Budrus, the critically acclaimed, award-winning documentary written and directed by Julia Bacha, will make its Winston-Salem premiere 8 p.m. Sunday at the a/perture cinema (311 W. 4 th St., Winston-Salem).
The film offers a microcosm of Israeli/Palestinian dissent and takes place in and around the title West Bank village, where the Palestinian population finds itself up against Israeli forces who have been assigned to clear the way for a fence, known as the “Separation Border,” that separates (and segregates) the two factions.
Although the fence is designed to prevent hostilities between the two nations, its proposed path would destroy the village’s olive trees, upon which the villagers depend for their livelihood. Having exhausted every other option, they mount a non-violent protest in the hopes of preventing the fence‘s construction through their village. Organized in large part by Budrus’ mayor, Ayed Morrar, the standoff lasts nearly a year, during which time both tensions and hopes run hot and cold, while increased media coverage brings international attention to the plight of Budrus.
The filmmakers (wisely) adopt an evenhanded approach, interviewing principals on both sides of the issue, each one offering a rational, valid point of view. There are no good guys or bad guys, although there’s a fairly clean-cut assessment that compromise (on both sides) might be the key to solving this dilemma.
Yet, in a region that has seen more than its fair share of enmity, mistrust and bloodshed, can some kind of accord be reached? Therein lies the film’s palpable suspense, even for those who may already be aware of this story’s outcome.
There is, of course, a long way to go toward repairing Israeli/Palestinian relations — if, indeed, it’s possible at all — but Budrus offers a hopeful step forward, and does so without being cloying, obvious or overly sentimental.
The special guest for the Budrus screening at a/perture is the film’s associate producer and associate editor Jessica Devaney, who will discuss the production and engage in a questionand-answer session following the screening.
Devaney is the communications and production manager for Just Vision, which produced and distributed the film. Just Vision is a North American/Palestinian/Israeli non-profit organization that uses media to focus on the efforts of Palestinians and Israelis who work together toward resolving the long-standing conflict between the two nations. The story of Budrus is a quintessential example of their goal.
Devaney, a graduate of Wake Forest University (class of ‘06), had recently completed a year of study at Georgetown’s Center for Contemporary Arab Studies when she first became aware of the project, and was immediately drawn to its message.
“Just Vision’s aim of supporting unarmed civilian efforts to end the occupation and solve the conflict resonated with my belief in the power of people coming together non-violently to change their reality,” she explained in an exclusive YES! Weekly interview.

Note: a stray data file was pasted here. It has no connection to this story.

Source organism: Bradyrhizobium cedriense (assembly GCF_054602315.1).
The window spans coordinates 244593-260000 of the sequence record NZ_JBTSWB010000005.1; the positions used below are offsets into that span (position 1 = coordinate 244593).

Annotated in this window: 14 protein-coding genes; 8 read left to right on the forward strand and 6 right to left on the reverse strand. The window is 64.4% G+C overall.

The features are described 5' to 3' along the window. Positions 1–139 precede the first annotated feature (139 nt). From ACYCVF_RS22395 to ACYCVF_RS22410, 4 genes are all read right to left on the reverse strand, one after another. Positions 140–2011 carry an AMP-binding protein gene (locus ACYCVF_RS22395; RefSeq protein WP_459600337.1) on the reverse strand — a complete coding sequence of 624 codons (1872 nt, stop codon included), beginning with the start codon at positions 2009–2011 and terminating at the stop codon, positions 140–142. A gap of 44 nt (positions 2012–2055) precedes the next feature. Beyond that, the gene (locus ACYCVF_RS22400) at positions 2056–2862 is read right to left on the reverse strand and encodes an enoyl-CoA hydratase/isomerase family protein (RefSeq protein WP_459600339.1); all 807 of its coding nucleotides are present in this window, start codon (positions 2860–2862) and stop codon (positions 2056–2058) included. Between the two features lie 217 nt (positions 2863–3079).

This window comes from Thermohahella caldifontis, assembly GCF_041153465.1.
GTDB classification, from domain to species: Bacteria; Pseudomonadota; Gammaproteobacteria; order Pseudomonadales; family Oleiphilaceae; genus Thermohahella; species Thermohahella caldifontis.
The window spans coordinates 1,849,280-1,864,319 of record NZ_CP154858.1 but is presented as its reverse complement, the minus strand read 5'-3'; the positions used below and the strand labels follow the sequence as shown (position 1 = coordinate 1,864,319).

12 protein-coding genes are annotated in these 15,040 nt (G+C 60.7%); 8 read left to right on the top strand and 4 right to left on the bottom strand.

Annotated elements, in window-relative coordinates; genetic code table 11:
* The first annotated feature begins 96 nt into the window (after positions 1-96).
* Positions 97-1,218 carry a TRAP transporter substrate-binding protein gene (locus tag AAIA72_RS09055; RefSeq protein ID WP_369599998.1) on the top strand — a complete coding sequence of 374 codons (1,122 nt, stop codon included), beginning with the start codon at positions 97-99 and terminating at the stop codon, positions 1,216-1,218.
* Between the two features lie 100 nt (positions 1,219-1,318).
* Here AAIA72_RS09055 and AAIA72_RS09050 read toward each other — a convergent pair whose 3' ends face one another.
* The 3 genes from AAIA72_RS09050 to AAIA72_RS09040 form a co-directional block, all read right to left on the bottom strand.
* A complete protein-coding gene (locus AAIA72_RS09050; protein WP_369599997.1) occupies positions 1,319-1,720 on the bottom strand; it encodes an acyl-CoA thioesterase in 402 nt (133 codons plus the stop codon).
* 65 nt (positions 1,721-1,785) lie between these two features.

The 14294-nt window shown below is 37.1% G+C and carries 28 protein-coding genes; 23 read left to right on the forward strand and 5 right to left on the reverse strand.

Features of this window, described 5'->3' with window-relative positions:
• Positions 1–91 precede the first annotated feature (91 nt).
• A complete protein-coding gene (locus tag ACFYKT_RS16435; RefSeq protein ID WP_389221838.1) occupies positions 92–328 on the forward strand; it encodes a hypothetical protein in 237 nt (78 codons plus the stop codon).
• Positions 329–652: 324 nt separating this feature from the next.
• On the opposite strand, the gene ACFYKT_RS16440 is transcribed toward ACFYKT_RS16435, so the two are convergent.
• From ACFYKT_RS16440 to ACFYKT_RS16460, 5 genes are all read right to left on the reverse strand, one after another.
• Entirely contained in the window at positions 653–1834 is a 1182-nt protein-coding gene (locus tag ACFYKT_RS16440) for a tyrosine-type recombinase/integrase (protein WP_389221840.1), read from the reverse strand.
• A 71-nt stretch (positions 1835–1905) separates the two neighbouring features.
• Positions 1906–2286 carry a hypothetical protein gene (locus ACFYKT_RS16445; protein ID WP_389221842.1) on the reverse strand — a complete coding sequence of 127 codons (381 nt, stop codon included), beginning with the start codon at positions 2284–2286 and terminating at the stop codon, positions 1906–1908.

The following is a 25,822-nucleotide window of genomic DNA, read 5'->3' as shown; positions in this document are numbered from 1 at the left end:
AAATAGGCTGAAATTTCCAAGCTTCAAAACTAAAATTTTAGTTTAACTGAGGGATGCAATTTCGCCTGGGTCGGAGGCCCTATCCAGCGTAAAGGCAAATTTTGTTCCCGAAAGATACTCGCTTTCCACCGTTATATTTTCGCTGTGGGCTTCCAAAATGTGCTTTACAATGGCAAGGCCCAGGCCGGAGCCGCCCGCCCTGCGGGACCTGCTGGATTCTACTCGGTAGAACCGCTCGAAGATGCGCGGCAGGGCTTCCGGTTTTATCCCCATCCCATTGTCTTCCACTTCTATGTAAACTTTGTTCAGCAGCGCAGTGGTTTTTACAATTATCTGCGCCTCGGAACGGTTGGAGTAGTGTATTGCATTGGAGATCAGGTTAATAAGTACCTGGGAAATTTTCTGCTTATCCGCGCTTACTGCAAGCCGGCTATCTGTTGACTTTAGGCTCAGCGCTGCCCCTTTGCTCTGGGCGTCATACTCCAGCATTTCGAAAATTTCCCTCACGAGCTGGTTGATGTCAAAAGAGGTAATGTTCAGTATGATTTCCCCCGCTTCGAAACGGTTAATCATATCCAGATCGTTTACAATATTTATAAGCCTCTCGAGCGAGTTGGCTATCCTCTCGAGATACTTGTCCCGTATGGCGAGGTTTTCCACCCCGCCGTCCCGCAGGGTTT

Currently making the rounds at film festivals and special screenings around the world, Budrus has racked up awards and accolades by the score, including the Audience Award at the San Francisco International Film Festival, the Panorama Audience Award (second prize) at the Berlin International Film Festival, a Special Jury mention at the Tribeca Film Festival, Best Documentary in the Spirit of Freedom Award (honorable mention) at the Jerusalem International Film Festival, the Witness Award at the Silverdocs Film Festival, the Amnesty Award Italia Award at the Pesaro Film Festival, the Festival des Libertes Prize at the 2010 Festival des Libertes and more.
Awards are a good way of drawing attention to the film and its message but, Devaney noted, just as important, if not more so, is the feedback she and the other filmmakers have gotten from audiences around the world.
“I am continually inspired by post-screening dialogues and audience reactions around the world, but it was the premieres in Israeli and Palestinian society this [past] summer that were the most energizing,” she said. “We premiered to an audience of over 700 Palestinians from all political factions, Israelis and international activists in Ramallah at the Cultural Palace, and… [all] the activists profiled in the film received a standing ovation after the film ended.
“Seeing the overwhelmingly positive audience reactions in the region was an incredibly powerful experience for our team.”
Devaney and the Just Visions contingent have recently launched the US Campus Engagement Campaign for the film “and are developing supplementary resources, such as an in-depth discussion guide to help equip educators and community leaders to host Budrus screenings and facilitate meaningful discussions.”
Thus, the message and meaning of Budrus will continue to resonate, both here in the US and abroad.